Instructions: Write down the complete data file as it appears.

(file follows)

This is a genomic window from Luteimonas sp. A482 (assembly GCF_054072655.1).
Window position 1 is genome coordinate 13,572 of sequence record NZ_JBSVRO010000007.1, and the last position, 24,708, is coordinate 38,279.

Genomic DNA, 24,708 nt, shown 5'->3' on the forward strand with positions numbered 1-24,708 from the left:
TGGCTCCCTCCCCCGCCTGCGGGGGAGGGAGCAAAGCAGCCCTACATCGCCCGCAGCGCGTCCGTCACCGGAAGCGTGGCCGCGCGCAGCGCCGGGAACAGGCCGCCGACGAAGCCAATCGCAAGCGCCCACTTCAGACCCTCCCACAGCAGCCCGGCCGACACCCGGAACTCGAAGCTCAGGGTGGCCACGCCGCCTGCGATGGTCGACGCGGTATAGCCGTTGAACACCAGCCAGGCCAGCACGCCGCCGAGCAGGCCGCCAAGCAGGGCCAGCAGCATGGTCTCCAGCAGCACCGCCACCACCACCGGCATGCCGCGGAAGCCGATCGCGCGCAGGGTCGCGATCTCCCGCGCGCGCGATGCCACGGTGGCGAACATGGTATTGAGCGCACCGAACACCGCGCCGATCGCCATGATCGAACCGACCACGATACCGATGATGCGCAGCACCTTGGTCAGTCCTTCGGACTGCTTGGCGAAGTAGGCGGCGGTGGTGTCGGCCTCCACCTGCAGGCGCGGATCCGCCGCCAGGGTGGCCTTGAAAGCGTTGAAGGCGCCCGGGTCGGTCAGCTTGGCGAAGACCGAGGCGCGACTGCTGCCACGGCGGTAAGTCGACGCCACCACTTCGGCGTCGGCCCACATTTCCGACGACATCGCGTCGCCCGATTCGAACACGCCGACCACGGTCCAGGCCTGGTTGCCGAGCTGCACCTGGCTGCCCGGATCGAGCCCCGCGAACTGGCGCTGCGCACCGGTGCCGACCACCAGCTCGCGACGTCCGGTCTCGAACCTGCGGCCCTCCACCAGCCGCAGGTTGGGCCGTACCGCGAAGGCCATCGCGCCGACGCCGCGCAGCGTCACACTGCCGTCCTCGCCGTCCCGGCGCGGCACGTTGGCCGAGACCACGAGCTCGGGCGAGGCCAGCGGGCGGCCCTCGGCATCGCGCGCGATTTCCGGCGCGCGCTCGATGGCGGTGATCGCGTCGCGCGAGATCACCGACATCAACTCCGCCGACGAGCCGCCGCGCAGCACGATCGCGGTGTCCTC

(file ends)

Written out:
This is a genomic window from Luteimonas sp. A482 (assembly GCF_054072655.1).
Window position 1 is genome coordinate 13,572 of sequence record NZ_JBSVRO010000007.1, and the last position, 24,708, is coordinate 38,279.

Genomic DNA, 24,708 nt, shown 5'->3' on the forward strand with positions numbered 1-24,708 from the left:
TGGCTCCCTCCCCCGCCTGCGGGGGAGGGAGCAAAGCAGCCCTACATCGCCCGCAGCGCGTCCGTCACCGGAAGCGTGGCCGCGCGCAGCGCCGGGAACAGGCCGCCGACGAAGCCAATCGCAAGCGCCCACTTCAGACCCTCCCACAGCAGCCCGGCCGACACCCGGAACTCGAAGCTCAGGGTGGCCACGCCGCCTGCGATGGTCGACGCGGTATAGCCGTTGAACACCAGCCAGGCCAGCACGCCGCCGAGCAGGCCGCCAAGCAGGGCCAGCAGCATGGTCTCCAGCAGCACCGCCACCACCACCGGCATGCCGCGGAAGCCGATCGCGCGCAGGGTCGCGATCTCCCGCGCGCGCGATGCCACGGTGGCGAACATGGTATTGAGCGCACCGAACACCGCGCCGATCGCCATGATCGAACCGACCACGATACCGATGATGCGCAGCACCTTGGTCAGTCCTTCGGACTGCTTGGCGAAGTAGGCGGCGGTGGTGTCGGCCTCCACCTGCAGGCGCGGATCCGCCGCCAGGGTGGCCTTGAAAGCGTTGAAGGCGCCCGGGTCGGTCAGCTTGGCGAAGACCGAGGCGCGACTGCTGCCACGGCGGTAAGTCGACGCCACCACTTCGGCGTCGGCCCACATTTCCGACGACATCGCGTCGCCCGATTCGAACACGCCGACCACGGTCCAGGCCTGGTTGCCGAGCTGCACCTGGCTGCCCGGATCGAGCCCCGCGAACTGGCGCTGCGCACCGGTGCCGACCACCAGCTCGCGACGTCCGGTCTCGAACCTGCGGCCCTCCACCAGCCGCAGGTTGGGCCGTACCGCGAAGGCCATCGCGCCGACGCCGCGCAGCGTCACACTGCCGTCCTCGCCGTCCCGGCGCGGCACGTTGGCCGAGACCACGAGCTCGGGCGAGGCCAGCGGGCGGCCCTCGGCATCGCGCGCGATTTCCGGCGCGCGCTCGATGGCGGTGATCGCGTCGCGCGAGATCACCGACATCAACTCCGCCGACGAGCCGCCGCGCAGCACGATCGCGGTGTCCTC